Paper Girls is a 'death threat' to the '80s, not a 'love letter,' says creator at Comic-Con 2022

Pop culture is awash in '80s nostalgia these days. The new season of Stranger Things alone sent Kate Bush's 1985 hit "Running Up That Hill" back to the top of the charts in addition to introducing a new generation of viewers to the cinematic language of John Carpenter and Stephen King.

Paper Girls, the upcoming sci-fi series from Amazon Prime Video based on the comic of the same name by Brian K. Vaughan and Cliff Chiang, looks a bit like Stranger Things at first glance. It begins in the mid-'80s, and focuses on a bunch of young characters riding their bikes around the neighborhood. But as you might guess from the name, Paper Girls' protagonists are all female. On top of that, the show has an ambivalent attitude towards the '80s.

"We watched a lot of fiction that views the '80s through rose-colored glasses. But Cliff and I lived through the '80s, and it wasn't always so awesome," Vaughan said at the show's San Diego Comic-Con panel on Friday. "So we wanted to do something that was anti-nostalgic, that was about recognizing we've actually made a lot of progress and it's worth pushing forward and looking ahead, not constantly dwelling in the past. So even though some of our show takes place in the '80s, it isn't so much a love letter as it is a death threat."

Paper Girls Season 1, Episode 1 Riley Lai Nelet as Erin Tieng, Camryn Jones as Tiffany Quilkin, Fina Strazza as KJ Brandman, Ali Wong as Adult Erin, Nate Corddry as Larry
Paper Girls Season 1, Episode 1 Riley Lai Nelet as Erin Tieng, Camryn Jones as Tiffany Quilkin, Fina Strazza as KJ Brandman, Ali Wong as Adult Erin, Nate Corddry as Larry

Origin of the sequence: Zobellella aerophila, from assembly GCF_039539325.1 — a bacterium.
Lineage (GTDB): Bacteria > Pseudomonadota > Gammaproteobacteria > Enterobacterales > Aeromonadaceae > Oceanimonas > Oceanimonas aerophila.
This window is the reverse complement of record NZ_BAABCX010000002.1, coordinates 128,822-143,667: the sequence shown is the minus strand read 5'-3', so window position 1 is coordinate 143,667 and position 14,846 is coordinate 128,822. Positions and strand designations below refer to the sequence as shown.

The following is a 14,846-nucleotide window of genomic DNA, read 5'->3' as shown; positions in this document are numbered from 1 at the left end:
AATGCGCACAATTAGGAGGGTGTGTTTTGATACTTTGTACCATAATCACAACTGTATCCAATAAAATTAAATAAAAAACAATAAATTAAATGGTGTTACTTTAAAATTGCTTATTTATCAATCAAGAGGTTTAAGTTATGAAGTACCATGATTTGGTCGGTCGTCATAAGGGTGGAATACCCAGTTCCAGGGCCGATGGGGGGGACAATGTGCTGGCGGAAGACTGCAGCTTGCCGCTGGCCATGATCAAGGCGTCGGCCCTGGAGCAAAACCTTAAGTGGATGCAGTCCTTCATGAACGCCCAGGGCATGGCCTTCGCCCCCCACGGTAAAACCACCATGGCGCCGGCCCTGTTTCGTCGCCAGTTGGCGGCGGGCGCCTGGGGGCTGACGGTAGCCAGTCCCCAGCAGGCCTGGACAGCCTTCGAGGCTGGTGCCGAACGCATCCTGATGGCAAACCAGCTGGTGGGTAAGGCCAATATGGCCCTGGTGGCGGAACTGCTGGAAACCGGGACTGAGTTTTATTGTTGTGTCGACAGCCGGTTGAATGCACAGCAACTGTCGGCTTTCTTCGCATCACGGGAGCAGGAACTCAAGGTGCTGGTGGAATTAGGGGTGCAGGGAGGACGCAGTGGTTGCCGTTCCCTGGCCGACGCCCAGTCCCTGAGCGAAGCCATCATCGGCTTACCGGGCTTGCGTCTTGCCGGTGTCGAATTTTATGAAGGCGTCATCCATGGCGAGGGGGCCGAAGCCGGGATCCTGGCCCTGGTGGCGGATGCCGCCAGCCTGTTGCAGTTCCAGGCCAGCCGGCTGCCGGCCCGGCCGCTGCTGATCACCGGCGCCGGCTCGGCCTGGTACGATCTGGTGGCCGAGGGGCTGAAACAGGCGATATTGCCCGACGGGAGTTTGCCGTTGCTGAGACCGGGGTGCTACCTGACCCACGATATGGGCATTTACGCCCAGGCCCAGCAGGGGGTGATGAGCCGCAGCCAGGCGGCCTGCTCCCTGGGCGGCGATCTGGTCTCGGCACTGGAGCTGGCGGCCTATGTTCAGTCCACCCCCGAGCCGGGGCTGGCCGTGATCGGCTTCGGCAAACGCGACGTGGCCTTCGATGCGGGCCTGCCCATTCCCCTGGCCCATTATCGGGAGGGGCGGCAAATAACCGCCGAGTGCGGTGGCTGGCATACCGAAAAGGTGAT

Amazon Prime Tiffany Quilkin (Camryn Jones), young Erin Tieng (Riley Lai Nelet), K.J. Brandman (Fina Strazza), Larry (Nate Corddry), and older Erin Tieng (Ali Wong) in 'Paper Girls.'

Though the '80s was the era of Prince records and brightly-colored workout clothes, it was also the time of President Ronald Reagan and the AIDS epidemic. This juxtaposition is carried through in Paper Girls, which features characters reckoning with their sexuality beneath bright pink sci-fi skies.

"We really make sure not to glorify it because the '80s were not the best for a lot of people," Fina Strazza, who plays K.J. Brandman in the show, said at the panel. "I've definitely been aware of that my whole life. My mom has told me that her teachers would say in her health class that HIV/AIDS were God's way of cleaning house. That's still troubling today. So when approaching K.J.'s story, I know that her arc is very important to a lot of people. I wanted to make sure that I approached it very delicately and made sure it was told truthfully."

That's heady stuff, but exactly the kind of idea young people reckon with all the time. Brandman and her contemporary co-stars (Riley Lai Nelet, Camryn Jones, and Sofia Rosinsky) were well up to the challenge of depicting it on screen, according to showrunner Chris Rogers — even if they originally had to audition on Zoom.

"This is hard dialogue, this goes to some dark places, and I think in the mouths of less-skilled actresses it could seem silly or like we're looking down on the inner lives of 12-year-old girls. But we're not," Rogers said during a stop at EW's Comic-Con studio. "Everybody wants to take it very seriously. I remember feeling such relief in that chemistry read, like 'oh my god, there they are!' We just knew."

Check out EW's video interview with the Paper Girls cast and creators above. The show premieres July 29 on Prime Video.

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